Newspaper article The Florida Times Union

Georgia Agriculture Commissioner Race Is Focused on Farming; Whoever Wins Will Likely Reshape the Department

Newspaper article The Florida Times Union

Georgia Agriculture Commissioner Race Is Focused on Farming; Whoever Wins Will Likely Reshape the Department

Article excerpt

Byline: WALTER C. JONES

ATLANTA - Even though anyone voting can have a say on the next agriculture commissioner, the three men running this year are concentrating their proposals on strengthening the farm economy.

All consumers depend on products regulated by the agriculture commissioner, from grocery stores and pet shops to the quality of gasoline. Indeed, the commissioner deals with so many varied issues, including foreign affairs as they relate to food exports, and homeland security as it relates to food safety, that the job is written into the state constitution.

But it rarely makes headlines unless there is an outbreak of foodborne illness, such as the tainted peanut butter in 2007 produced by a plant in Sylvester.

The same man, Tommy Irvin, has held the job for 41 years. That means whoever wins in November will likely reshape the Department of Agriculture in significant ways.

Running this year are Republican Gary Black, Democrat JB Powell and Libertarian Kevin Cherry. The two major-party candidates do some farming on the side. Black farms in Commerce, but his main job until the campaign was as president and lobbyist for the Georgia Agribusiness Council. Powell, a senator and member of the Senate Agriculture & Consumer Affairs Committee, farms in Blythe where he grew up, but his main employment is as a project manager for Total Maintenance Solutions.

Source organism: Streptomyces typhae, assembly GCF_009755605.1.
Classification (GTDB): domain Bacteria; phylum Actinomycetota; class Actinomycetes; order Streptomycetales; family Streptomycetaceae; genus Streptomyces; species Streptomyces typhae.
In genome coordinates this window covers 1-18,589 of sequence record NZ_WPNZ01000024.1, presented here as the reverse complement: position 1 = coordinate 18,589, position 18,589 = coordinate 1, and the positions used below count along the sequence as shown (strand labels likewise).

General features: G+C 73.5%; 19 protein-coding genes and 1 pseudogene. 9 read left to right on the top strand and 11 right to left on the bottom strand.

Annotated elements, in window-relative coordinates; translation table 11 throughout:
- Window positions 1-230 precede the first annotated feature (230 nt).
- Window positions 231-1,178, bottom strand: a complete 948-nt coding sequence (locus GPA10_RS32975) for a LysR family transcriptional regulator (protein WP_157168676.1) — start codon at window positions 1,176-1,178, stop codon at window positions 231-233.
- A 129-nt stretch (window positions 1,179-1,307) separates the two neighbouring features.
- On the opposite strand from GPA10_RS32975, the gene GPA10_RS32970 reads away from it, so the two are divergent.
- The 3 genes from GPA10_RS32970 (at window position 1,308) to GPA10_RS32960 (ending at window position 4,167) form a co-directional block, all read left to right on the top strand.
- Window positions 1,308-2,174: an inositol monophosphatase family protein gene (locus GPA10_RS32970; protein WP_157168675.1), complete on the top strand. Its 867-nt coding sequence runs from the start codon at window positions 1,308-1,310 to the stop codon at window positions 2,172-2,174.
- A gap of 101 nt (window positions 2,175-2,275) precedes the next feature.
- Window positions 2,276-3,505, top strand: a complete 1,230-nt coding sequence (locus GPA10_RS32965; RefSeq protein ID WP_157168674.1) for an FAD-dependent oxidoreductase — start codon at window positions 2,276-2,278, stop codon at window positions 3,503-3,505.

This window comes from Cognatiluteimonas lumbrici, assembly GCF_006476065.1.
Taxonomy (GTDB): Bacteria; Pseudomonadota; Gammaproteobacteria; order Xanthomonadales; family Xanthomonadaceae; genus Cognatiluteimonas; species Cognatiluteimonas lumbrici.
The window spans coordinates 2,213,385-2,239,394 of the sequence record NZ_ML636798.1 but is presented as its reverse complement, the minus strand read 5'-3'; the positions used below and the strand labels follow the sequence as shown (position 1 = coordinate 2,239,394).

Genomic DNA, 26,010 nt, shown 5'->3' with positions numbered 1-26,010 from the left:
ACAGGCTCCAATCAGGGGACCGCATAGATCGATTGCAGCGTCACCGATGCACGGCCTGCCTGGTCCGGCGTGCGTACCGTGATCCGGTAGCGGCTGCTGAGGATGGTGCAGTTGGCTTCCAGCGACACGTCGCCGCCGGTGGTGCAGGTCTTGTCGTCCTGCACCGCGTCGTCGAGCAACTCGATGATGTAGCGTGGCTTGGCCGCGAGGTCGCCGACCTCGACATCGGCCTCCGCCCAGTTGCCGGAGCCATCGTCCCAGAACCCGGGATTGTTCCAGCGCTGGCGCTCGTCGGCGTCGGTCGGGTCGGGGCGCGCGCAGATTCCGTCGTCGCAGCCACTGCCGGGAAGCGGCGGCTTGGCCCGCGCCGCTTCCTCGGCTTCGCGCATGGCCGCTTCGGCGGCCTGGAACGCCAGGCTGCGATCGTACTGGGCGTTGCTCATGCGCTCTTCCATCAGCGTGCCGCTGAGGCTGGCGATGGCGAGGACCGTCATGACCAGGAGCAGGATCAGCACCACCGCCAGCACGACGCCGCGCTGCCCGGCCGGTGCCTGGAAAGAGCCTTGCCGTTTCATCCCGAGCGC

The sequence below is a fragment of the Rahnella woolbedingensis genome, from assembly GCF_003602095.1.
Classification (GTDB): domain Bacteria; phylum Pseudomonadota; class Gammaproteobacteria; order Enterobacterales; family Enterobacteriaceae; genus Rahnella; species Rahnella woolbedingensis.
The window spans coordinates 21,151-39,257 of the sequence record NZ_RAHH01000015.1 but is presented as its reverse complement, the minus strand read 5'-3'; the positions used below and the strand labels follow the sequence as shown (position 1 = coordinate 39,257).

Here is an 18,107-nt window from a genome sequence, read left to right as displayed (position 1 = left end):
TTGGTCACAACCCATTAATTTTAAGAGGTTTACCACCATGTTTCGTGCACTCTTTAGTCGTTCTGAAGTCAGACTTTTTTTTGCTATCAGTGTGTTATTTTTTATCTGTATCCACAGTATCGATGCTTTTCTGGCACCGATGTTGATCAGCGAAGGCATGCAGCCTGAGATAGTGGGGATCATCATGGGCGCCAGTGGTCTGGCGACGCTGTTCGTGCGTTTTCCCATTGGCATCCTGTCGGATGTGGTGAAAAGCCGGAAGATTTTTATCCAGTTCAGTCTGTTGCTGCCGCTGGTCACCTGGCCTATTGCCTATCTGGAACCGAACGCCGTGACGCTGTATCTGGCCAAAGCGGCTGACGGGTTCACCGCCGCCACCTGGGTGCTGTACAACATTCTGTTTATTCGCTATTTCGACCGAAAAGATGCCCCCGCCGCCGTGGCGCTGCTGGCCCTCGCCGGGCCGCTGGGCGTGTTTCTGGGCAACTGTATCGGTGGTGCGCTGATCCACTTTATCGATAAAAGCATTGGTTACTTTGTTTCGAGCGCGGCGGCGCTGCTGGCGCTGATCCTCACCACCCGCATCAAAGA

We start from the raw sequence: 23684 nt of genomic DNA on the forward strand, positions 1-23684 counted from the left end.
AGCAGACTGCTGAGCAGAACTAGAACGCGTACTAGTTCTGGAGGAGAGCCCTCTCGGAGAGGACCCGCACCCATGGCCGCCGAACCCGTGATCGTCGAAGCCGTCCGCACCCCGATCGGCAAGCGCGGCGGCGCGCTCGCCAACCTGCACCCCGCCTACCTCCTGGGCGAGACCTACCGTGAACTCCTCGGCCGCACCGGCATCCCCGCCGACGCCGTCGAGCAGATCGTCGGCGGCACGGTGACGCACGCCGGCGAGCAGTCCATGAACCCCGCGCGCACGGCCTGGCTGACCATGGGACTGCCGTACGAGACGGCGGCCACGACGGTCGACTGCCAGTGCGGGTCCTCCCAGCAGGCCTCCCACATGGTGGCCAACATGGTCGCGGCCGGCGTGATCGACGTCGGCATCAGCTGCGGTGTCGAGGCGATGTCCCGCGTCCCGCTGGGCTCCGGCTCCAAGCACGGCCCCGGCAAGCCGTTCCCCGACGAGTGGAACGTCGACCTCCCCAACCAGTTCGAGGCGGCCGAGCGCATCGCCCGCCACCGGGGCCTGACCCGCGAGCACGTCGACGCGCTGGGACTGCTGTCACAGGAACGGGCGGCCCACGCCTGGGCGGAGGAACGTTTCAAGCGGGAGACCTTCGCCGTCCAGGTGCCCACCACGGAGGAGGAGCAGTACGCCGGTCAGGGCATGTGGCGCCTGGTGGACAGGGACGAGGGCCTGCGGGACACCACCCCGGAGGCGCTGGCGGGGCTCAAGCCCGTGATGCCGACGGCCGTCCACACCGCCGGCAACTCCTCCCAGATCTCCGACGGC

In the campaign, Powell has taken the most aggressive positions.

He is the first statewide candidate for any office to come out in favor of legalized betting on horse racing. He argues it could have a $1 billion economic impact and create as many as 20,000 jobs, estimates some in the media have disputed.

"Georgians deserve to have a commissioner of agriculture who will fight for common-sense ideas that will help lead Georgia out of the economic challenges we face," he said.

He also supports the sale of raw, unpasteurized milk to consumers.

"The current law that is in place is taking innocent farmers and making criminals of them because people want to drink milk straight from the cow," he said.

To help farmers, while fighting childhood obesity, Powell promises to order schools using federal free-lunch grants that flow through the state Agriculture Department to buy from local producers. …

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